"I wanted to see a substantial, statistical measure of success, because if you prove that it works, you could get money to ramp it up," he said. The main problem, Robinson found, is that the Mayor's Office of Criminal Justice employs only two people to create Citizens on Patrol programs and coordinate the crime-fighting efforts of the city's 180 neighborhood associations, with the result that there is little cohesion at the grass-roots level.
On the bright side, Robinson's research suggests that citizen policing generally works as a deterrent to crime, and he singled out Baltimore patrols like Northwest Citizens on Patrol and a similar group administered by the Harbel Community Organization in Northeast Baltimore.
"A lot of these programs are driven by individual personalities," Robinson said, "but if you can build up the infrastructure, you can sustain the effort."
He suggests expanding citizens' participation by recruiting "nontraditional demographics" like senior citizens and high-school students and expanding the role of groups like the auxiliary police and Guardian Angels.
To Byron Marshall II, the abandoned, boarded-up rowhouses of Baltimore are "a symptom but also a cause" of street crime. Such buildings, he said, become crack houses, havens for dog fighting, tombs.
"They have an effect on the people who live nearby," Marshall said. "They're less likely to take care of their neighborhood and less likely to report crime or consider things out of the norm."
As disorderly conditions increase, so do residents' fears, said Marshall, who was born 26 years ago in Decatur, Ga., and lived in Atlanta, Washington and Detroit before moving to Baltimore to attend the law school.
The city's lack of affordable housing frustrates its efforts to monitor young ex-offenders and use them productively, Marshall said.
"I suggest that the city integrate job training into its efforts to maintain, rehabilitate and develop abandoned and affordable housing," said Marshall, who has a mechanical engineering degree from Howard University.
The city, he said, should lobby for legislation requiring the use of "green" materials in such developments, which would help Baltimore secure federal funds to maintain abandoned homes and build affordable housing.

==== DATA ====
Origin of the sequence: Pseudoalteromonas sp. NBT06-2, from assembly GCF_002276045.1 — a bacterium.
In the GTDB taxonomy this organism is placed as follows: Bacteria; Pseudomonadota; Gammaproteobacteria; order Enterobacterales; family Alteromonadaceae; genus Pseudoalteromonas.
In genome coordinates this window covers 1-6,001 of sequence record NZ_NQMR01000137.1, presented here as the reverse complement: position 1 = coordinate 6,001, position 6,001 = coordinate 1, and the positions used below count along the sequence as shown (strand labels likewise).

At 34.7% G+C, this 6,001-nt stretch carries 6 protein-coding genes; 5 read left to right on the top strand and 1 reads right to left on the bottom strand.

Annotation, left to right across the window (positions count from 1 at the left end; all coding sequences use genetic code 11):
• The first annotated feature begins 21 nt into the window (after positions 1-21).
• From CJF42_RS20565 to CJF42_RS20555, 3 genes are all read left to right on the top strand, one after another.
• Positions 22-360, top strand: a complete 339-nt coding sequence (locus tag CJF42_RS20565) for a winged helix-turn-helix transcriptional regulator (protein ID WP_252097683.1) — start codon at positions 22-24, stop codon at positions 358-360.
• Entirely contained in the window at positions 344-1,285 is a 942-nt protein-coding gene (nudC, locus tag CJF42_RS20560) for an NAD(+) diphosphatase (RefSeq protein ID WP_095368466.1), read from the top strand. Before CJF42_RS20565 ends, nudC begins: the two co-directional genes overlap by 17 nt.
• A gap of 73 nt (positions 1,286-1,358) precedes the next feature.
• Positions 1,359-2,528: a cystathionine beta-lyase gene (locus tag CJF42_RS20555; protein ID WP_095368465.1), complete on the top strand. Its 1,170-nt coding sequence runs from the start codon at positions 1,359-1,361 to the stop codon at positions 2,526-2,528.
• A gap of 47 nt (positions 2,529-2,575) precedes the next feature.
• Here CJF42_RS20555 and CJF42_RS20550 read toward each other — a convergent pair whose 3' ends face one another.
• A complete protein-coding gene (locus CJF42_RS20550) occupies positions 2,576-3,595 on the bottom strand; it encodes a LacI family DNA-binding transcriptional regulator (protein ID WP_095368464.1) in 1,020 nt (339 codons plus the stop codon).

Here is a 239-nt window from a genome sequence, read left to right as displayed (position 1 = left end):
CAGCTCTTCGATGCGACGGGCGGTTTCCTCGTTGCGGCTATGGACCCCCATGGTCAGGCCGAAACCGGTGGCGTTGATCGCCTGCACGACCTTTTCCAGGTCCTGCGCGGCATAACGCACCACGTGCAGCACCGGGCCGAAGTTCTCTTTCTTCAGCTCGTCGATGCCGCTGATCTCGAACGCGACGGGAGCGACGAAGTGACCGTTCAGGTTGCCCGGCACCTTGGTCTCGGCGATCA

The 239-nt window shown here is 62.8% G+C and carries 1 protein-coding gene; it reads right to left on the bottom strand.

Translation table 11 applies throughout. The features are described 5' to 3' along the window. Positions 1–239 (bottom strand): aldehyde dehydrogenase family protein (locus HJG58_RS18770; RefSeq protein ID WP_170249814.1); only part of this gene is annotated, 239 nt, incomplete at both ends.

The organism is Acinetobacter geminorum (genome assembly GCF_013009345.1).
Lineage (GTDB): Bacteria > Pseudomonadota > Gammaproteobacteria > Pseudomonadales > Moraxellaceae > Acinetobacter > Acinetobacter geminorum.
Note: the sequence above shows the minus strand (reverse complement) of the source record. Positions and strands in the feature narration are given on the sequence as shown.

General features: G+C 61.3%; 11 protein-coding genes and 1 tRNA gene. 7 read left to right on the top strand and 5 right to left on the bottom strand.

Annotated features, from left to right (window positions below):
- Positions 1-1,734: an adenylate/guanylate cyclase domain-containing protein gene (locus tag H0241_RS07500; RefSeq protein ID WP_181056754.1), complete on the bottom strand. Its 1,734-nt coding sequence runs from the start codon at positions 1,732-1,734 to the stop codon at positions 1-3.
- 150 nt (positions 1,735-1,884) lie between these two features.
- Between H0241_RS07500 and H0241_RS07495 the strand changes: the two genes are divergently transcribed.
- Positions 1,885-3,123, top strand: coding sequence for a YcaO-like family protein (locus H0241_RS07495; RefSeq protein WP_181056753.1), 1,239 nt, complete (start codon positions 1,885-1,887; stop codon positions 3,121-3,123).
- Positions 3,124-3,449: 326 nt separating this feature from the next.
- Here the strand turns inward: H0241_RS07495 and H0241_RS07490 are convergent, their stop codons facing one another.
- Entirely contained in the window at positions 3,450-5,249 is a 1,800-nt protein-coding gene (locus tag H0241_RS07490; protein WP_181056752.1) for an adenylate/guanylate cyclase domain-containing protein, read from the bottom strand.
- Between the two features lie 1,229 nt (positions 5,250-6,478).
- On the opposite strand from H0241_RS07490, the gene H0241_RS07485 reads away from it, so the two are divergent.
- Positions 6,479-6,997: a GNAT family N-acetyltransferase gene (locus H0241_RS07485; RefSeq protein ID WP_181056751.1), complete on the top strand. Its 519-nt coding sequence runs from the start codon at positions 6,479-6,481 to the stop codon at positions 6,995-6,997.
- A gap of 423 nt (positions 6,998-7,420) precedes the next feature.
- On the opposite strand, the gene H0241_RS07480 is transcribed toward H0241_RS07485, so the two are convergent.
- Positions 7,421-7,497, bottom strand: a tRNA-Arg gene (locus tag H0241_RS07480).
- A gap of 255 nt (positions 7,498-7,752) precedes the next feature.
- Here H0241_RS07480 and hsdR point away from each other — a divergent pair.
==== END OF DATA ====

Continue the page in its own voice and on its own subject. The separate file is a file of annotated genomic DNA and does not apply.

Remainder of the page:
Other students' projects seem equally intensive. Will Davis aims to uncover differences between ex-offenders and nonoffenders in their search for viable employment; Nina Wu is examining whether a juvenile court dedicated to gun crimes would help reduce gun violence in Baltimore; and Ingrid Lofgren seeks to ensure "that when juvenile offenders re-enter society they receive the counseling that they need so they do not quickly return to committing crimes," Kittrie said.
"Her sense is that not enough is being done for juvenile offenders," said Kittrie, who expressed unbridled pride in his students' efforts and hope that their proposals "will make a real contribution to the fight against crime in Baltimore."
He also hopes that, if that happens, they will be inspired to embark on careers in public service.
Kittrie grew up in Bethesda and spent 11 years at the State Department, part of it as director of international anti-crime programs. He has a full-time post on the law faculty at Arizona State University in Tempe and is in Baltimore for a year as a visiting professor.
"If crime were not so prevalent in Maryland and Baltimore, we might not be teaching this course," said Kittrie, who was robbed three blocks from the law school last August, just before giving his first class. "There's a problem to be solved here."